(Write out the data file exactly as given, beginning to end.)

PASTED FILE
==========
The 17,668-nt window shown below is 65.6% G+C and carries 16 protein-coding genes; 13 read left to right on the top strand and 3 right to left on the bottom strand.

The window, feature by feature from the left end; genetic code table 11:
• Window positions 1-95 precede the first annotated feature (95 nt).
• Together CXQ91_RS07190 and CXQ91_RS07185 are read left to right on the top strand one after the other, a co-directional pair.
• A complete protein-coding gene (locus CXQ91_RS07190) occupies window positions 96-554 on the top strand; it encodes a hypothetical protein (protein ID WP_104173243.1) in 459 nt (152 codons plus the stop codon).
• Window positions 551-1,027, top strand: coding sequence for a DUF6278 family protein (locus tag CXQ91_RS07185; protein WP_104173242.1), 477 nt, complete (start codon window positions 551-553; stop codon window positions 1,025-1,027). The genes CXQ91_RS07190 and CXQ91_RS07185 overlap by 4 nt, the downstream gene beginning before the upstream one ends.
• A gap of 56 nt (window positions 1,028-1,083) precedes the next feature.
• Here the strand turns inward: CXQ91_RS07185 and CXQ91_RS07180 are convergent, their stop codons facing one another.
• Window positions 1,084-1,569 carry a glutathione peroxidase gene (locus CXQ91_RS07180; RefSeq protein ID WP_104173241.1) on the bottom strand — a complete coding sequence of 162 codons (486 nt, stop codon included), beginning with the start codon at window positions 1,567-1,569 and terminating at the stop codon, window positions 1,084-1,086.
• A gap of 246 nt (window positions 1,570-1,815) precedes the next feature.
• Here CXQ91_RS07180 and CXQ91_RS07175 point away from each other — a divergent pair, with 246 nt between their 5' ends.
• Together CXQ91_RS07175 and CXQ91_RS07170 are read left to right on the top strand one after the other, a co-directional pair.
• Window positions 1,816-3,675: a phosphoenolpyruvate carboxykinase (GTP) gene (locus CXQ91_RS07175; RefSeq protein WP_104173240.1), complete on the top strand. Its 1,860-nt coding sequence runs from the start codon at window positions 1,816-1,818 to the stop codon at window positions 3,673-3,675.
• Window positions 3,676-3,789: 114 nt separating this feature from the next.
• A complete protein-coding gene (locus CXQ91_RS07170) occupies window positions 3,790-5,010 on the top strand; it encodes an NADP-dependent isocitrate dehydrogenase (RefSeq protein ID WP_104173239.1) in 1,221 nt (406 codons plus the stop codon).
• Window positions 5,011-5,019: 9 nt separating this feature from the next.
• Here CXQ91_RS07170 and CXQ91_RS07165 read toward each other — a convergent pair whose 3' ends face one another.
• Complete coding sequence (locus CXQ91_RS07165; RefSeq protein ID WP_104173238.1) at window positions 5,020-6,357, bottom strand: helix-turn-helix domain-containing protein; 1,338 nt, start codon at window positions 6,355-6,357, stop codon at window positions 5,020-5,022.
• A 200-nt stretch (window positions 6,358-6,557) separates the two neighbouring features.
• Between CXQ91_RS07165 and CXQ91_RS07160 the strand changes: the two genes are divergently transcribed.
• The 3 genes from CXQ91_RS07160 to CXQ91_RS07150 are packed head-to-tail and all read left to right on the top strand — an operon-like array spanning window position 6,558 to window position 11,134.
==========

The 17,668-nt window shown below is 65.6% G+C and carries 16 protein-coding genes; 13 read left to right on the top strand and 3 right to left on the bottom strand.

The window, feature by feature from the left end; genetic code table 11:
• Window positions 1-95 precede the first annotated feature (95 nt).
• Together CXQ91_RS07190 and CXQ91_RS07185 are read left to right on the top strand one after the other, a co-directional pair.
• A complete protein-coding gene (locus CXQ91_RS07190) occupies window positions 96-554 on the top strand; it encodes a hypothetical protein (protein ID WP_104173243.1) in 459 nt (152 codons plus the stop codon).
• Window positions 551-1,027, top strand: coding sequence for a DUF6278 family protein (locus tag CXQ91_RS07185; protein WP_104173242.1), 477 nt, complete (start codon window positions 551-553; stop codon window positions 1,025-1,027). The genes CXQ91_RS07190 and CXQ91_RS07185 overlap by 4 nt, the downstream gene beginning before the upstream one ends.
• A gap of 56 nt (window positions 1,028-1,083) precedes the next feature.
• Here the strand turns inward: CXQ91_RS07185 and CXQ91_RS07180 are convergent, their stop codons facing one another.
• Window positions 1,084-1,569 carry a glutathione peroxidase gene (locus CXQ91_RS07180; RefSeq protein ID WP_104173241.1) on the bottom strand — a complete coding sequence of 162 codons (486 nt, stop codon included), beginning with the start codon at window positions 1,567-1,569 and terminating at the stop codon, window positions 1,084-1,086.
• A gap of 246 nt (window positions 1,570-1,815) precedes the next feature.
• Here CXQ91_RS07180 and CXQ91_RS07175 point away from each other — a divergent pair, with 246 nt between their 5' ends.
• Together CXQ91_RS07175 and CXQ91_RS07170 are read left to right on the top strand one after the other, a co-directional pair.
• Window positions 1,816-3,675: a phosphoenolpyruvate carboxykinase (GTP) gene (locus CXQ91_RS07175; RefSeq protein WP_104173240.1), complete on the top strand. Its 1,860-nt coding sequence runs from the start codon at window positions 1,816-1,818 to the stop codon at window positions 3,673-3,675.
• Window positions 3,676-3,789: 114 nt separating this feature from the next.
• A complete protein-coding gene (locus CXQ91_RS07170) occupies window positions 3,790-5,010 on the top strand; it encodes an NADP-dependent isocitrate dehydrogenase (RefSeq protein ID WP_104173239.1) in 1,221 nt (406 codons plus the stop codon).
• Window positions 5,011-5,019: 9 nt separating this feature from the next.
• Here CXQ91_RS07170 and CXQ91_RS07165 read toward each other — a convergent pair whose 3' ends face one another.
• Complete coding sequence (locus CXQ91_RS07165; RefSeq protein ID WP_104173238.1) at window positions 5,020-6,357, bottom strand: helix-turn-helix domain-containing protein; 1,338 nt, start codon at window positions 6,355-6,357, stop codon at window positions 5,020-5,022.
• A 200-nt stretch (window positions 6,358-6,557) separates the two neighbouring features.
• Between CXQ91_RS07165 and CXQ91_RS07160 the strand changes: the two genes are divergently transcribed.
• The 3 genes from CXQ91_RS07160 to CXQ91_RS07150 are packed head-to-tail and all read left to right on the top strand — an operon-like array spanning window position 6,558 to window position 11,134.